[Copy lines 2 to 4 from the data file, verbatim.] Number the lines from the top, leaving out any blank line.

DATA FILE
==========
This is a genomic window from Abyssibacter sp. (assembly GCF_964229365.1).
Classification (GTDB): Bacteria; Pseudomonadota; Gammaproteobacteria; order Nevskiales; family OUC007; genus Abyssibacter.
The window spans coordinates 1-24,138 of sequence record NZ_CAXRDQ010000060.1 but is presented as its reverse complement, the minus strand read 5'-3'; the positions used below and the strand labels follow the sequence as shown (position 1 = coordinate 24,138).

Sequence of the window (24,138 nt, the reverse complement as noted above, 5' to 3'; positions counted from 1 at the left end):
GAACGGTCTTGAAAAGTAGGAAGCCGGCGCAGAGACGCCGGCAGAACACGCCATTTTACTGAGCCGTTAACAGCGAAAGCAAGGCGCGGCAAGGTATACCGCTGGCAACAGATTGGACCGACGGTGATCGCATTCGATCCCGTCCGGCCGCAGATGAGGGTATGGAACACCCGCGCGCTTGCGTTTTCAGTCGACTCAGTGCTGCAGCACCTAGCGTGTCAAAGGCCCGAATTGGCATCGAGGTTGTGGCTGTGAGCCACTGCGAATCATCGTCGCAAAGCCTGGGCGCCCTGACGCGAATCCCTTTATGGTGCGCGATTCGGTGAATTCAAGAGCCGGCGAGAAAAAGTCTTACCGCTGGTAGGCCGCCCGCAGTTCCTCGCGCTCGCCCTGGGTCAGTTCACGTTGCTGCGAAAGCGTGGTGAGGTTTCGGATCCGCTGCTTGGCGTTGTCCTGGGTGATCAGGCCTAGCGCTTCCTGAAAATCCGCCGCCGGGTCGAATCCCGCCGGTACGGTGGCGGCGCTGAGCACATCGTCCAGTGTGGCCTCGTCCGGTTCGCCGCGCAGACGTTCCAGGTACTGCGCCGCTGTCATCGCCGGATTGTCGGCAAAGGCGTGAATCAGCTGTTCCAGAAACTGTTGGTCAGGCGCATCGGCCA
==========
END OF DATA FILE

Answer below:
Classification (GTDB): Bacteria; Pseudomonadota; Gammaproteobacteria; order Nevskiales; family OUC007; genus Abyssibacter.
The window spans coordinates 1-24,138 of sequence record NZ_CAXRDQ010000060.1 but is presented as its reverse complement, the minus strand read 5'-3'; the positions used below and the strand labels follow the sequence as shown (position 1 = coordinate 24,138).

Sequence of the window (24,138 nt, the reverse complement as noted above, 5' to 3'; positions counted from 1 at the left end):